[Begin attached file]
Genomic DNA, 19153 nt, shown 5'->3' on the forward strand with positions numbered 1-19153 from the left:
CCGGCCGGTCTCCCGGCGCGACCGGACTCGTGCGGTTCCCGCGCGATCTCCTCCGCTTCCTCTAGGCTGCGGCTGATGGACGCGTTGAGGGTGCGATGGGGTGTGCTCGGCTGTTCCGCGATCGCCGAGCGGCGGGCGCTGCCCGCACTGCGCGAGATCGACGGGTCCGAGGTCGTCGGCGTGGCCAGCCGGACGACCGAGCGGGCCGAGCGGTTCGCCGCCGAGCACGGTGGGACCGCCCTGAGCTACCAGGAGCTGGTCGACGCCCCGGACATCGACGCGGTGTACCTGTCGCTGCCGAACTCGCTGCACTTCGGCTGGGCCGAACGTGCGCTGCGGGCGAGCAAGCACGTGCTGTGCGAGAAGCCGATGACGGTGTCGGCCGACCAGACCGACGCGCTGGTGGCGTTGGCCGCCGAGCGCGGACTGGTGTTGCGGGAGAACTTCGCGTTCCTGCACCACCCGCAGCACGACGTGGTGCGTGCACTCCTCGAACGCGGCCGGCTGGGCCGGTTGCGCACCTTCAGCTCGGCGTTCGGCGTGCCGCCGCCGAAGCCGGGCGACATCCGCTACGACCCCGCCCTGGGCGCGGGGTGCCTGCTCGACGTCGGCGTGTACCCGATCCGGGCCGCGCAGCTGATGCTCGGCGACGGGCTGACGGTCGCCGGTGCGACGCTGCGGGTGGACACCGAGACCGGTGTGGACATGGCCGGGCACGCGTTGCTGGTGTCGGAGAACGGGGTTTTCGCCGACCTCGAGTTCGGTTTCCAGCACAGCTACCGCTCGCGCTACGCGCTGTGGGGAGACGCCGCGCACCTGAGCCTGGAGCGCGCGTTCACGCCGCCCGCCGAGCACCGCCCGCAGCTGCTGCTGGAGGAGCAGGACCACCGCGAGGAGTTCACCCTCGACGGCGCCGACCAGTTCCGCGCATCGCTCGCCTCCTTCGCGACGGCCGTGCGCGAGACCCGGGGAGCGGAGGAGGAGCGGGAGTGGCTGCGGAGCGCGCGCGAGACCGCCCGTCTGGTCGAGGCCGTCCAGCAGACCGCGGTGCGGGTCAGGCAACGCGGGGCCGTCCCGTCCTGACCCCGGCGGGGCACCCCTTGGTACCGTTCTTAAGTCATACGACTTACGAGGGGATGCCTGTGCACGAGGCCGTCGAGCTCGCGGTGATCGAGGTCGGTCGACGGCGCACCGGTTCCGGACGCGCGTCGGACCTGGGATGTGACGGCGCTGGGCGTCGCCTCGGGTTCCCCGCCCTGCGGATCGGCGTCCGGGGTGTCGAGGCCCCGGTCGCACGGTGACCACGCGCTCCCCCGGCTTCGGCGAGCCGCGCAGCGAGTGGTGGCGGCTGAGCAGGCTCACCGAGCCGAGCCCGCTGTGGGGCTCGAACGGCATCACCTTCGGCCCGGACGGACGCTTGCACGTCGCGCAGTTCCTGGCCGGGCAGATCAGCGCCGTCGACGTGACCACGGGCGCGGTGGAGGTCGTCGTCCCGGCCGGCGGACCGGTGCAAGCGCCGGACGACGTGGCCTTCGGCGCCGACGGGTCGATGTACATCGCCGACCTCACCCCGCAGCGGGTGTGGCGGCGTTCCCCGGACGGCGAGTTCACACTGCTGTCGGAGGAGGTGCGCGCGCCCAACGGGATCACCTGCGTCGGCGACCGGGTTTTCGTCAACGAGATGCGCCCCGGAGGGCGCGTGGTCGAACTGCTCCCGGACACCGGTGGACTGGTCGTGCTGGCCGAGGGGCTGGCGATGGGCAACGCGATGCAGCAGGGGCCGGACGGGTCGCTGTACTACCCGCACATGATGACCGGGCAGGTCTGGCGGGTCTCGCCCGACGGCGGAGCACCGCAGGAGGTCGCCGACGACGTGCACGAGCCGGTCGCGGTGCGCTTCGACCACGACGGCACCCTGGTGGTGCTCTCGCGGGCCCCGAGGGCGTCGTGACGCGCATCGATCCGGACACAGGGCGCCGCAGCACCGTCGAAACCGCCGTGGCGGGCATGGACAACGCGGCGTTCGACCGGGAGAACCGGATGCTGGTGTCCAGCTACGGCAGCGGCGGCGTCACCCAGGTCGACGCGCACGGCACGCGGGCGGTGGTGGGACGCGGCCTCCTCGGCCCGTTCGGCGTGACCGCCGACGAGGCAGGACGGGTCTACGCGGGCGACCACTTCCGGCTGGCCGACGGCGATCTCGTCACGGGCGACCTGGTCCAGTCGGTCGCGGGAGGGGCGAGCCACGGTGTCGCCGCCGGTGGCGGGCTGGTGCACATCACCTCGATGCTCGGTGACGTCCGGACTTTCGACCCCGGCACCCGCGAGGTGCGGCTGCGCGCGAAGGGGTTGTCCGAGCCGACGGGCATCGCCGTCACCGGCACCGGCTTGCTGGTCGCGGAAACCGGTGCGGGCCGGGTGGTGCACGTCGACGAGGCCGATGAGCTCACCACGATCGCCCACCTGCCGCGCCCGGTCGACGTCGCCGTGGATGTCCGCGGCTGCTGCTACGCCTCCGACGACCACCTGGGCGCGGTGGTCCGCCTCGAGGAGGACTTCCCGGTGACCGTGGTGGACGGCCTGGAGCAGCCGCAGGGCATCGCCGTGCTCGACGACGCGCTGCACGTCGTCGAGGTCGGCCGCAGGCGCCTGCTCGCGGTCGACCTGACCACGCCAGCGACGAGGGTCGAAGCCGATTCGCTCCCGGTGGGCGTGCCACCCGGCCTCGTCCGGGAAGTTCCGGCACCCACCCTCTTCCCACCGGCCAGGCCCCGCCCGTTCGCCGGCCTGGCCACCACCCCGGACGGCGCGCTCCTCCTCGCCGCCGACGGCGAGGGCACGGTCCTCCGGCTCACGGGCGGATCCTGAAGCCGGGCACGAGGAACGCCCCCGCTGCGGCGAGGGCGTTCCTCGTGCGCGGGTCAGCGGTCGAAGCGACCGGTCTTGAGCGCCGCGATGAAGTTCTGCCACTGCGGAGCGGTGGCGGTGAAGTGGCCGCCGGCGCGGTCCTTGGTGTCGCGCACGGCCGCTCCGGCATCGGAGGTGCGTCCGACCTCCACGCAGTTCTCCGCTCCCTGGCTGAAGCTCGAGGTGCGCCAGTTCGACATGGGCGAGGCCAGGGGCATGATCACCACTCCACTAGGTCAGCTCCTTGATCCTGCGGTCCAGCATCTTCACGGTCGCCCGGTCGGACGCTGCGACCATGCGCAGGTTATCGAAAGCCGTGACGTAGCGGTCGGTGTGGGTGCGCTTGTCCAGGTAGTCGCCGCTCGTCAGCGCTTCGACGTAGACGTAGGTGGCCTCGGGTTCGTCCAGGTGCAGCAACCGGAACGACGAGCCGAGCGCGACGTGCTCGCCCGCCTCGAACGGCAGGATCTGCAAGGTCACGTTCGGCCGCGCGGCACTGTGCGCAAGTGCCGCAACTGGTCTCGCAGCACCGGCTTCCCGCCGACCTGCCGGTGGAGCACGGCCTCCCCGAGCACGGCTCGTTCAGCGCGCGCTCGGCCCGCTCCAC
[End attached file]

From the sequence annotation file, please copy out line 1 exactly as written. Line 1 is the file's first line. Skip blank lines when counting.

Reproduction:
Genomic DNA, 19153 nt, shown 5'->3' on the forward strand with positions numbered 1-19153 from the left: